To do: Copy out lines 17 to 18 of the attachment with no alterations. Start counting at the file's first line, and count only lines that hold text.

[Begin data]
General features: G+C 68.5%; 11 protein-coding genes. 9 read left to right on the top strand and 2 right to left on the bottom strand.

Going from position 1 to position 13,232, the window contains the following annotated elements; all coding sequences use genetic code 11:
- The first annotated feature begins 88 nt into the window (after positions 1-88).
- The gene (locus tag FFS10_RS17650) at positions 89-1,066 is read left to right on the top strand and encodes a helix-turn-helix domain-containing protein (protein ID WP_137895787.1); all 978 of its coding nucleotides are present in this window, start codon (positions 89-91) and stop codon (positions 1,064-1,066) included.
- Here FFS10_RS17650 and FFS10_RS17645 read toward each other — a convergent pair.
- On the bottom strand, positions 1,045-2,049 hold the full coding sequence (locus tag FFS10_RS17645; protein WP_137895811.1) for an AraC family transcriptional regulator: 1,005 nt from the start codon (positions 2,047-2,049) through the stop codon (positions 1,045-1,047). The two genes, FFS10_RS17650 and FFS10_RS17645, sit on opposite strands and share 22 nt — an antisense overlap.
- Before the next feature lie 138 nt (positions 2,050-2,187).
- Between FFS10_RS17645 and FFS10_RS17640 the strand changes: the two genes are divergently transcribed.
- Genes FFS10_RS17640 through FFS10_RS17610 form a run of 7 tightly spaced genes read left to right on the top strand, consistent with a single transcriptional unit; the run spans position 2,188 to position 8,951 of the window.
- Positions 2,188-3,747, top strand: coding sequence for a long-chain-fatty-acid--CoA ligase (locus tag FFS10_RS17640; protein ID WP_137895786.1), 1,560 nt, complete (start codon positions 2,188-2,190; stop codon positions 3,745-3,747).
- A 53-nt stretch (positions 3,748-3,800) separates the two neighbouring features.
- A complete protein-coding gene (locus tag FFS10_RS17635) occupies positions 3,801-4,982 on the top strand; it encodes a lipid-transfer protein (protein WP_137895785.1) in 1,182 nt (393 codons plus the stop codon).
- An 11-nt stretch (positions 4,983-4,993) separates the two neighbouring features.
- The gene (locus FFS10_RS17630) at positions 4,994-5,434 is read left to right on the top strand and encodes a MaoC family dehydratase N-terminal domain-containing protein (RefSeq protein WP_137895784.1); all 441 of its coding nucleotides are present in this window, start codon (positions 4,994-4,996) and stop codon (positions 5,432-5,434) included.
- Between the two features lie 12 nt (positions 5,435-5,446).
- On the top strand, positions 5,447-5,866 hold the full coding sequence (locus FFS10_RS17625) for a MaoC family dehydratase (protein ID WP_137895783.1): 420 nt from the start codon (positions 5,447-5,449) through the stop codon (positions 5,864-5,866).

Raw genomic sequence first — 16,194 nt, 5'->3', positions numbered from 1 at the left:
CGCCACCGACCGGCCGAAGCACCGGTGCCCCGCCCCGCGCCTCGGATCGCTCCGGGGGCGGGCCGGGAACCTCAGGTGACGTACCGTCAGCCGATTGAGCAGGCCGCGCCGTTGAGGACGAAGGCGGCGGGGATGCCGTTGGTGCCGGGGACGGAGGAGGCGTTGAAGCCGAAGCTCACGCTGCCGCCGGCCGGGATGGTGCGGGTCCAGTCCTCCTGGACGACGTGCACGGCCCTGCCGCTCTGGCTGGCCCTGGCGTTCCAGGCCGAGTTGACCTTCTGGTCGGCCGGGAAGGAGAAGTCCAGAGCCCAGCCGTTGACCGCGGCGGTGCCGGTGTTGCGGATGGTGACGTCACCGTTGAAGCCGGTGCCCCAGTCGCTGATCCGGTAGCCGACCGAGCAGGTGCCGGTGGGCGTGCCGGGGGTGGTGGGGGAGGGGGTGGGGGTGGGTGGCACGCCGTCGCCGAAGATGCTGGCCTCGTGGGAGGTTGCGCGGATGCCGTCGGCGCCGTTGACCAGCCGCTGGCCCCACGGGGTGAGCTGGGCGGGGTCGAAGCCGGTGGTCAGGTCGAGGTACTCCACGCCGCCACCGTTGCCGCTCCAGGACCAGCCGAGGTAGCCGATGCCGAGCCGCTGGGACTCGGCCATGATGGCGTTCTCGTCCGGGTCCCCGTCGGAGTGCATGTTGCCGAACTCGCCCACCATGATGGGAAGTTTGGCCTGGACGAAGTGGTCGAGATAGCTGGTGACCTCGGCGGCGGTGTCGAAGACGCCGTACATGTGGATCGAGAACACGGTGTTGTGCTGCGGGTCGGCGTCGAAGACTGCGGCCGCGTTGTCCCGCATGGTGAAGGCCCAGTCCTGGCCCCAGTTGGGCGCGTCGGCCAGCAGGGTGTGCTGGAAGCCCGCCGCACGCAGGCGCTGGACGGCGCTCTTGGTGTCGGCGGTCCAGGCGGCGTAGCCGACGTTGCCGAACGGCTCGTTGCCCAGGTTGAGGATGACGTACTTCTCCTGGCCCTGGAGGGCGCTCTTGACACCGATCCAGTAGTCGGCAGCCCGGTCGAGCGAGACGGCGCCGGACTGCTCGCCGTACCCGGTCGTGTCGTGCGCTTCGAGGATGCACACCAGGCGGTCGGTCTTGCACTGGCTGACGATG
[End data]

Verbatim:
Raw genomic sequence first — 16,194 nt, 5'->3', positions numbered from 1 at the left:
CGCCACCGACCGGCCGAAGCACCGGTGCCCCGCCCCGCGCCTCGGATCGCTCCGGGGGCGGGCCGGGAACCTCAGGTGACGTACCGTCAGCCGATTGAGCAGGCCGCGCCGTTGAGGACGAAGGCGGCGGGGATGCCGTTGGTGCCGGGGACGGAGGAGGCGTTGAAGCCGAAGCTCACGCTGCCGCCGGCCGGGATGGTGCGGGTCCAGTCCTCCTGGACGACGTGCACGGCCCTGCCGCTCTGGCTGGCCCTGGCGTTCCAGGCCGAGTTGACCTTCTGGTCGGCCGGGAAGGAGAAGTCCAGAGCCCAGCCGTTGACCGCGGCGGTGCCGGTGTTGCGGATGGTGACGTCACCGTTGAAGCCGGTGCCCCAGTCGCTGATCCGGTAGCCGACCGAGCAGGTGCCGGTGGGCGTGCCGGGGGTGGTGGGGGAGGGGGTGGGGGTGGGTGGCACGCCGTCGCCGAAGATGCTGGCCTCGTGGGAGGTTGCGCGGATGCCGTCGGCGCCGTTGACCAGCCGCTGGCCCCACGGGGTGAGCTGGGCGGGGTCGAAGCCGGTGGTCAGGTCGAGGTACTCCACGCCGCCACCGTTGCCGCTCCAGGACCAGCCGAGGTAGCCGATGCCGAGCCGCTGGGACTCGGCCATGATGGCGTTCTCGTCCGGGTCCCCGTCGGAGTGCATGTTGCCGAACTCGCCCACCATGATGGGAAGTTTGGCCTGGACGAAGTGGTCGAGATAGCTGGTGACCTCGGCGGCGGTGTCGAAGACGCCGTACATGTGGATCGAGAACACGGTGTTGTGCTGCGGGTCGGCGTCGAAGACTGCGGCCGCGTTGTCCCGCATGGTGAAGGCCCAGTCCTGGCCCCAGTTGGGCGCGTCGGCCAGCAGGGTGTGCTGGAAGCCCGCCGCACGCAGGCGCTGGACGGCGCTCTTGGTGTCGGCGGTCCAGGCGGCGTAGCCGACGTTGCCGAACGGCTCGTTGCCCAGGTTGAGGATGACGTACTTCTCCTGGCCCTGGAGGGCGCTCTTGACACCGATCCAGTAGTCGGCAGCCCGGTCGAGCGAGACGGCGCCGGACTGCTCGCCGTACCCGGTCGTGTCGTGCGCTTCGAGGATGCACACCAGGCGGTCGGTCTTGCACTGGCTGACGATG